Legislature clearly intended.” Tex. Natural Res. Conservation Comm’n v. White,
46 S.W.3d 864, 869–70 (Tex. 2001) (internal citations omitted).
Here, Clegg made no allegation that any negligent act in the operation or
use of a motor-driven vehicle driven by Officer Hernandez caused the accident.
Rather, Clegg’s petition vaguely alleged, among other things, that Officer
Hernandez failed to prevent the accident because he “took no affirmative action
to warn,” failed to “take custody or control” of Madrigal, failed to “regulate the
movement of [the Madrigal] vehicle,” and failed to “serve and protect” the public.
At no point in Clegg’s petition does he allege a negligent act in the operation or
use of a motor vehicle by a City employee that caused the accident. See City of
Kemah v. Vela, 149 S.W.3d 199, 204 (Tex. App.—Houston [14th Dist.] 2004, pet.
denied) (holding that injury of plaintiff—who was detained in negligently parked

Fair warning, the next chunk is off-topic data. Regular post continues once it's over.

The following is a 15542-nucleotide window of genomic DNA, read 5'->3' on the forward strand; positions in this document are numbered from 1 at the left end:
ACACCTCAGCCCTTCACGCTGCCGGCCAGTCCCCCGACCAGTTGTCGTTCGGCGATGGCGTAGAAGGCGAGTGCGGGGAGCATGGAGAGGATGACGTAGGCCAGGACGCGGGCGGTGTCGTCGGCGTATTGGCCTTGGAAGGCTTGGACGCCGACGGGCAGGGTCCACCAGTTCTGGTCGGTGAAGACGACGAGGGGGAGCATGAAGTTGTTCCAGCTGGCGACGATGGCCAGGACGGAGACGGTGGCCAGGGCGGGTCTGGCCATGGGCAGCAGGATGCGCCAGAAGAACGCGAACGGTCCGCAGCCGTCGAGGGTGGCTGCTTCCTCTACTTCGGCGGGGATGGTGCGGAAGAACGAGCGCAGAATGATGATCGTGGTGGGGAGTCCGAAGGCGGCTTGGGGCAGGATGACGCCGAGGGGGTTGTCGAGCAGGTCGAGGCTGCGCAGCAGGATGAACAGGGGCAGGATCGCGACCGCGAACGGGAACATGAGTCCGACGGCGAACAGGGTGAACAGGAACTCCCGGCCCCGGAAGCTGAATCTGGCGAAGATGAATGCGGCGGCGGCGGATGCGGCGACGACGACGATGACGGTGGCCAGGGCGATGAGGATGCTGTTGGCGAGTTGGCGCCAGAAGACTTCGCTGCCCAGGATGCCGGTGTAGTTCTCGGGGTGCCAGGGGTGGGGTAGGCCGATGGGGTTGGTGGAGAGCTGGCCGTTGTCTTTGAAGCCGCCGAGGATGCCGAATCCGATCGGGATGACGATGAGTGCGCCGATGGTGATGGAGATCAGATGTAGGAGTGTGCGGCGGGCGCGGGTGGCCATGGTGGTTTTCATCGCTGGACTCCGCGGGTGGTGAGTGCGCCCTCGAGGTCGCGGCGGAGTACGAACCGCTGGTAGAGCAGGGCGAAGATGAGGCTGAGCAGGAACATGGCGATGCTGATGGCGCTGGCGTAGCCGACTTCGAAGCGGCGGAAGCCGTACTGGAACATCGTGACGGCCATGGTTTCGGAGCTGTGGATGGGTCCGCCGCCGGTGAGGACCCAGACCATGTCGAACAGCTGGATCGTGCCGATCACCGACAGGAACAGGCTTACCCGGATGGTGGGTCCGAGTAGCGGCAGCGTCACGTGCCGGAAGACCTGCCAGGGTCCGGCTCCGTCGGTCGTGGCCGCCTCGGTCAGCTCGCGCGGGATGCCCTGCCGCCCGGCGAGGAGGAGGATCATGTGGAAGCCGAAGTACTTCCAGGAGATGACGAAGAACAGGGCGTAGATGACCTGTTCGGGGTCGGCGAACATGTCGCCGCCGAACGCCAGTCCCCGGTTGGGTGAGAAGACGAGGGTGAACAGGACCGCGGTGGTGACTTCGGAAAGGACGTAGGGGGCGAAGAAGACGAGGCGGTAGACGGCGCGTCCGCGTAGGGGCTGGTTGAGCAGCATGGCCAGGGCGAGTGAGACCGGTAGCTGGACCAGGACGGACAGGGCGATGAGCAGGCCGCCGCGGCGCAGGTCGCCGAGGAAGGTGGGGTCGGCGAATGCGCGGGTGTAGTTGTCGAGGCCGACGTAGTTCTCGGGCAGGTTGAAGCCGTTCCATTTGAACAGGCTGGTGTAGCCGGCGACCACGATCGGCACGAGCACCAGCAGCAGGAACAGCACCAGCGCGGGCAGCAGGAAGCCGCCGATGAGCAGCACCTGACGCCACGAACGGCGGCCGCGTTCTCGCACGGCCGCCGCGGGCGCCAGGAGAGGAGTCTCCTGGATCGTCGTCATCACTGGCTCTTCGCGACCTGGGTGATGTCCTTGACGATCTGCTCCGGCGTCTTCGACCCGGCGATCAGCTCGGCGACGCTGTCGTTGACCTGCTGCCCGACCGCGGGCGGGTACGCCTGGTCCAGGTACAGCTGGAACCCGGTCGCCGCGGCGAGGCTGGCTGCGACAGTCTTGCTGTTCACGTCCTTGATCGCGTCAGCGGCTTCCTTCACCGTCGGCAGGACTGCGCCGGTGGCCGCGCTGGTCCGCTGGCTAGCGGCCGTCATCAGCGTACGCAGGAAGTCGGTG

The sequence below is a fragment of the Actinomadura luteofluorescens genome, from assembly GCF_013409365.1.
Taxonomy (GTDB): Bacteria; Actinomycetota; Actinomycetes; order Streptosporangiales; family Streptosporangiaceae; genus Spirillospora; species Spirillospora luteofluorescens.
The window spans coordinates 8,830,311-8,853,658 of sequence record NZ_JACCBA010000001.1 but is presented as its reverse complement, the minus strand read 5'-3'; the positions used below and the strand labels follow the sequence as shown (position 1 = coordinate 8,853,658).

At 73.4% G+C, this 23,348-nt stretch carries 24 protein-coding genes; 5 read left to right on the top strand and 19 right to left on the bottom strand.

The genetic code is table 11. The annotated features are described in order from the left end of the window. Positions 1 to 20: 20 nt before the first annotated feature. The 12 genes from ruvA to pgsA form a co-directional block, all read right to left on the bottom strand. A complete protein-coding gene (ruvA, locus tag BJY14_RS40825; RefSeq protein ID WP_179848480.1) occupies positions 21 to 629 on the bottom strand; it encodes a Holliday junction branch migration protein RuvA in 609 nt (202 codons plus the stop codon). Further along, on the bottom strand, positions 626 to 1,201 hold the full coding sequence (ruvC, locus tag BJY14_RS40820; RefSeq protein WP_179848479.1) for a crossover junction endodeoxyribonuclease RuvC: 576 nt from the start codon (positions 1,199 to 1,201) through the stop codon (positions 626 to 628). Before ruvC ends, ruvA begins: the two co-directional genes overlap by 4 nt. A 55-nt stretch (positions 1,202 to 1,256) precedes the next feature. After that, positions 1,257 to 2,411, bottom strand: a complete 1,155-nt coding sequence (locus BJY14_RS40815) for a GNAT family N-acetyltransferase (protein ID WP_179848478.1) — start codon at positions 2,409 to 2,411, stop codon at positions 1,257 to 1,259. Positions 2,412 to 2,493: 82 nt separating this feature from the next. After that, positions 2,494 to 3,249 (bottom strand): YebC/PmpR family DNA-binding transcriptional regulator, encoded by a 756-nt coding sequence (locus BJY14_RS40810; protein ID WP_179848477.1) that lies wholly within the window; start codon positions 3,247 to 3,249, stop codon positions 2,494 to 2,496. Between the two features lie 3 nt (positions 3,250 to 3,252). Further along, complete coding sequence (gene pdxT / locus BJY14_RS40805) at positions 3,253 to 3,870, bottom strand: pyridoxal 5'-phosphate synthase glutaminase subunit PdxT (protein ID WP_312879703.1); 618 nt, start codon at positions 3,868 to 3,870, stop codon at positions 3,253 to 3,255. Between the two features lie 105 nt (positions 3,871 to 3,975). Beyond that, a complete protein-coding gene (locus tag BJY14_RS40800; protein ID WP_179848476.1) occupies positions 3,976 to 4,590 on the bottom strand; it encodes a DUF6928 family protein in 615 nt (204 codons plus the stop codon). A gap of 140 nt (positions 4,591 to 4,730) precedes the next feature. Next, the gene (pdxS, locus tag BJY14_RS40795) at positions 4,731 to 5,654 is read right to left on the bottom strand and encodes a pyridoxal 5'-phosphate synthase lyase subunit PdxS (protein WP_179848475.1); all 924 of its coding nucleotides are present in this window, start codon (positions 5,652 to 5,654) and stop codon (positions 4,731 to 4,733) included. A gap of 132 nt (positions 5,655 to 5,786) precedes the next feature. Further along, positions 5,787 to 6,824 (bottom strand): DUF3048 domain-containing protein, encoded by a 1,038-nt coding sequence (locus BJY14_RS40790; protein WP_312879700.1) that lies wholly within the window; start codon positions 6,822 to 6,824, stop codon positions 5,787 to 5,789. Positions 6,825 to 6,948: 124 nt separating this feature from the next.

patrol car that, along with another patrol car, was struck by third-party vehicle—
did not arise out of use or operation of patrol car within meaning of TTCA’s
motor-vehicle waiver; rather, patrol car merely furnished condition that made
injury possible). It is thus axiomatic that the motor-vehicle waiver is wholly
inapplicable in these circumstances. There is simply no nexus between the
accident and Officer Hernandez’s use of his patrol vehicle. We overrule Clegg’s
second issue in its entirety.
3. The Trial Court Did Not Abuse Its Discretion by Limiting Clegg’s
Finally, in Clegg’s first issue, he bafflingly asserts that the trial court
abused its discretion by limiting his allegations against the City to claims arising
out of an alleged failure to provide, or method of providing, police protection. In
response, the City argues that the trial court did not err in granting its plea to the
jurisdiction because there is no allegation of any specific negligent act of a City
employee in the operation of a motor vehicle that proximately caused the
accident; Clegg’s allegations are simply complaints of the failure to provide, or
the method of providing, police protection, for which there is no waiver of
immunity under the TTCA. See Tex. Civ. Prac. & Rem. Code Ann.
§ 101.055 (“This chapter does not apply to a claim arising: . . . from the failure to